Vaude Terkum 65 +10 II backpack review by Jimbo Smith
It seems like 28 was the age when my body decided that it was time to start complaining. Pre 28, I could hammer my body as hard as I liked by hauling heavy packs in the hills, climbing bucket loads and tumbling off my mountain bike. All it took was a few cold beers to sooth the bruises followed by a good nights sleep on the ground and I was ready to hit it hard again. Then I turned 28 and the unthinkable happened! My body decided that it needed to be pampered. So much so, that it threatened me with lots of little niggles until I had no choice but to pay some attention to it. Worst hit, was my back, shoulders and neck, which constantly remind me of how much I have abused them in the past. So instead of taking more rest days or doing something silly like yoga, I decided to acquire some items that I though my body would appreciate. These included an ergonomic chair, an orthopaedic pillow and a backpack that fits well.
I have been using the Vaude Terkum 65 +10 II backpack for about 4 months now and am reviewing it for this article. I am pleased to say that that it is a truckload more comfortable than previous backpacks that I’ve used. It comes with a bunch of features which allow you to fully customize the pack to fit very comfortably. Another bonus is that all these adjustments can be made quickly and easily while the pack is on your back. At first glance, some of these features seemed a little gimmicky, but after testing them out, their accessibility really made a big difference when hauling really heavy loads.
Size: The pack is classified as a 75-liter pack. This sounds pretty bulky but the main compartment of the pack is relatively slim so it is perfect as a crag pack. It can also be easily turned into to a multi-day trekking bag by stuffing the pockets full of goodies and expanding the main section by extending the lid up high.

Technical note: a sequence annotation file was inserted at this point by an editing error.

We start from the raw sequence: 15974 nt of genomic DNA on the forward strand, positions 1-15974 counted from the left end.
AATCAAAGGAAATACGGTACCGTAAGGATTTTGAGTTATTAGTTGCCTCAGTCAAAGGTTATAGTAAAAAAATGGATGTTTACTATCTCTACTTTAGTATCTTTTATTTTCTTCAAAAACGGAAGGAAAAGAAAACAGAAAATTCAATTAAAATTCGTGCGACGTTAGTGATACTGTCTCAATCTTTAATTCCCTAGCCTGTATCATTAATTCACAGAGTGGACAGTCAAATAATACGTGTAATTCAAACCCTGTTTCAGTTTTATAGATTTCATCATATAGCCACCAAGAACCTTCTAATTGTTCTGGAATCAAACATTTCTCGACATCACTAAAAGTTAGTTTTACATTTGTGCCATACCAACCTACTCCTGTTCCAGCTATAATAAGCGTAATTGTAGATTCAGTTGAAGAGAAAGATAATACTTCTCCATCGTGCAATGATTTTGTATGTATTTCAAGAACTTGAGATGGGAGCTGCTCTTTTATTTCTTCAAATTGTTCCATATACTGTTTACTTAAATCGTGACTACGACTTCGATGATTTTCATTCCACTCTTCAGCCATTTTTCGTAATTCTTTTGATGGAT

Shoulder straps: The pack has a ‘Tergo Light Easy Adjust Suspension System’. This is a fancy way of saying that you can easily adjust the torso height of the bag while it is on your back by tugging or releasing a red strap on the hip belt (which looks a bit like a rip cord for a parachute). The shoulder straps are comfortable, even without a shirt on and have all the usual adjustment straps. There is also sternum strap (which I never used).
Hip belt: The manual says the hip belt has a ‘reinforced polyethylene plate that is anatomically contoured’. Sounds quite cool! Even better, there’s a dial on the hip belt that you turn to adjust the angle of the belt so that it fits the shape of your your hips: crank the dial up tight if you have broad hips or leave it loose if you have narrow hips. This was surprisingly effective but funnily enough, I found it most comfortable cranked up tight which I guess would suggest that I have wide hips! Either way the hip belt was very padded and super comfortable and could be adjusted to distribute a lot of the weight evenly over my hips. I am not sure if it was designed for this in mind, but I also found myself adjusting the hip belt angle depending on whether I was going up or downhill. This helped to reduce an ache in my buttocks that I often used to get with my old pack.